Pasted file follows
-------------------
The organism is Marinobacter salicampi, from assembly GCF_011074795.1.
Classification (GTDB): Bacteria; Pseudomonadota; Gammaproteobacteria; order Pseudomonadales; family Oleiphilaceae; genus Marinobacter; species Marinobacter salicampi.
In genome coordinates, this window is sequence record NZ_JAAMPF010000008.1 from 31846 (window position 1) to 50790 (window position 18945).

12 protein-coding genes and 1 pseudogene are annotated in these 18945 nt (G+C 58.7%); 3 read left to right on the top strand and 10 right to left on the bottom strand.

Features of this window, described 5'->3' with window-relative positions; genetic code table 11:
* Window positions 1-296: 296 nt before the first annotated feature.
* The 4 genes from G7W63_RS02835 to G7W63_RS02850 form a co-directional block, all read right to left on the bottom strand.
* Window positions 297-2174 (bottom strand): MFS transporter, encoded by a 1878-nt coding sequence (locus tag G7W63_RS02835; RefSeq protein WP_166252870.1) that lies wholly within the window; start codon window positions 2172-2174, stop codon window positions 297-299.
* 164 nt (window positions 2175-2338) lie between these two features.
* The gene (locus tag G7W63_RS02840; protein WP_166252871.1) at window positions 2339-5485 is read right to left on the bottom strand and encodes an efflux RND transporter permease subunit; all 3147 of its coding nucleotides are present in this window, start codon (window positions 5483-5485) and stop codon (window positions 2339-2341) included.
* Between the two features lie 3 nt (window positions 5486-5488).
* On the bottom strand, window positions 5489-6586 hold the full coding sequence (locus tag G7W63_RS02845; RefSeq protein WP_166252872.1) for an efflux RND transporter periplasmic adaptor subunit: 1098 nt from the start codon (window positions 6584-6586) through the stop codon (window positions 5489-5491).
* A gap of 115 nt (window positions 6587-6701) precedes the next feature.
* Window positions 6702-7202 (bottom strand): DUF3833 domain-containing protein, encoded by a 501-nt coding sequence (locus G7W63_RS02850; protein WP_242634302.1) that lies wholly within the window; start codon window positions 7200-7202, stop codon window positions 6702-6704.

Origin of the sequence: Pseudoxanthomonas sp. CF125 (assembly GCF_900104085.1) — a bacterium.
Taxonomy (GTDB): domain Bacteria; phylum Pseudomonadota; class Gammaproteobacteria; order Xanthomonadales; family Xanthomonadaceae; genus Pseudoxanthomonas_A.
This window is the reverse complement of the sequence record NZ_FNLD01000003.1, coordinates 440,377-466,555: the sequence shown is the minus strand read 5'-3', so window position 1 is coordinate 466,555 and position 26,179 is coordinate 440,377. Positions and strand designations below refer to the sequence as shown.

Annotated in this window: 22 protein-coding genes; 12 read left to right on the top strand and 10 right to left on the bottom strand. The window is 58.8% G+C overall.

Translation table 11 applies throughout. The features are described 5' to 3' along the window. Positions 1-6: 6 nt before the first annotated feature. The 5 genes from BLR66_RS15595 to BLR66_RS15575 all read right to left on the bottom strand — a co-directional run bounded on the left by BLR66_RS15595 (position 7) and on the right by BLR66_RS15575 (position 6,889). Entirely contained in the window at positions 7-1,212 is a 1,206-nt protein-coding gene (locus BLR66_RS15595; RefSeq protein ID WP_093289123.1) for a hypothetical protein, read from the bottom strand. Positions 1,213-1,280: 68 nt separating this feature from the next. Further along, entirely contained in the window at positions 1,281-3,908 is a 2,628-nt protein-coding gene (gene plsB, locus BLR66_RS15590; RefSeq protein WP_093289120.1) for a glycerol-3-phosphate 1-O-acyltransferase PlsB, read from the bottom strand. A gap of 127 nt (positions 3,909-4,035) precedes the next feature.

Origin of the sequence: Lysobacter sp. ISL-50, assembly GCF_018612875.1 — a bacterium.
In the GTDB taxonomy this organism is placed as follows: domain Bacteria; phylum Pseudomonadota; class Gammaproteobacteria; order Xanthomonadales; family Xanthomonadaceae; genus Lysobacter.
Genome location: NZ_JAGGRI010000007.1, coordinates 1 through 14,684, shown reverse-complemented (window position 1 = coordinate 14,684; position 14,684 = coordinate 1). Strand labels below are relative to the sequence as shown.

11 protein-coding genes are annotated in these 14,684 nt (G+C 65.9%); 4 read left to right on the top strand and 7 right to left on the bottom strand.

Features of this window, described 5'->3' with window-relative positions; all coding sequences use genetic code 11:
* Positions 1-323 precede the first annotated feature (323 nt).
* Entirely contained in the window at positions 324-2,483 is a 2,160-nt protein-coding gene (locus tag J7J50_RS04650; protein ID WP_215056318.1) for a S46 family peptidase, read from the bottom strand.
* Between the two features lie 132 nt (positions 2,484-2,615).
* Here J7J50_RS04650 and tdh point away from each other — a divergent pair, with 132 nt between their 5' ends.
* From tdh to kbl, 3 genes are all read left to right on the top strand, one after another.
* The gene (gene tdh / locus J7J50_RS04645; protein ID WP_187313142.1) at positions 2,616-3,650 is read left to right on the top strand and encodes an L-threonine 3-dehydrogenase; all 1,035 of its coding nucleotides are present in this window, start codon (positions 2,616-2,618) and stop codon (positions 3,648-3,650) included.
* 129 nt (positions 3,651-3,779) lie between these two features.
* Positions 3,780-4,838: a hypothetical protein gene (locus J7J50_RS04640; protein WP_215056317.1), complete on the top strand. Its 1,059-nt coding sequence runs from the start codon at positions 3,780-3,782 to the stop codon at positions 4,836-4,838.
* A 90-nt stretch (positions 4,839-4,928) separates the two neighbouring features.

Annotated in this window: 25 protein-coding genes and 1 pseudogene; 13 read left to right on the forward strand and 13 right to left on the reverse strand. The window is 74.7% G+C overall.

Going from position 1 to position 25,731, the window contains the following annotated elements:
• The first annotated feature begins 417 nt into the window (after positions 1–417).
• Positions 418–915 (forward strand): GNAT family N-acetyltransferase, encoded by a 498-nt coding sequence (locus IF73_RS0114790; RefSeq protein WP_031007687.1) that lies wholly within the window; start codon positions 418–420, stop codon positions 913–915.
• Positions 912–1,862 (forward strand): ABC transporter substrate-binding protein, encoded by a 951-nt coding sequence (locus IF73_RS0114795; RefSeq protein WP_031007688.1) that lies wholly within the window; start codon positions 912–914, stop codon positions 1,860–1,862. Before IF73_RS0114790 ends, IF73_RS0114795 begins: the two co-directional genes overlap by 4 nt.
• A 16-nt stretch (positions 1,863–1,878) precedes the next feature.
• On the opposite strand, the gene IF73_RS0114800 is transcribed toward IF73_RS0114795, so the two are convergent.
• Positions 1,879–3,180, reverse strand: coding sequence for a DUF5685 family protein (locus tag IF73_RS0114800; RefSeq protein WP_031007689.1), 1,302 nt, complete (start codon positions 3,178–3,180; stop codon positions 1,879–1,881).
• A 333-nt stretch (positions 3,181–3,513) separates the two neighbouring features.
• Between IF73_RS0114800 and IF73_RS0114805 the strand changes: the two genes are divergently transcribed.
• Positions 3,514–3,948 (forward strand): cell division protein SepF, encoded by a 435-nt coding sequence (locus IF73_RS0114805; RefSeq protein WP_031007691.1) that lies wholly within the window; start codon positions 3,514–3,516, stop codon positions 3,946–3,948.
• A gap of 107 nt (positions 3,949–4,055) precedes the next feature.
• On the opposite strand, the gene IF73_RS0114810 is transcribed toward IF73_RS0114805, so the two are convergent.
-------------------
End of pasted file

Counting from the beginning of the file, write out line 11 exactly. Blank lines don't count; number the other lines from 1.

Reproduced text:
* Between the two features lie 3 nt (window positions 5486-5488).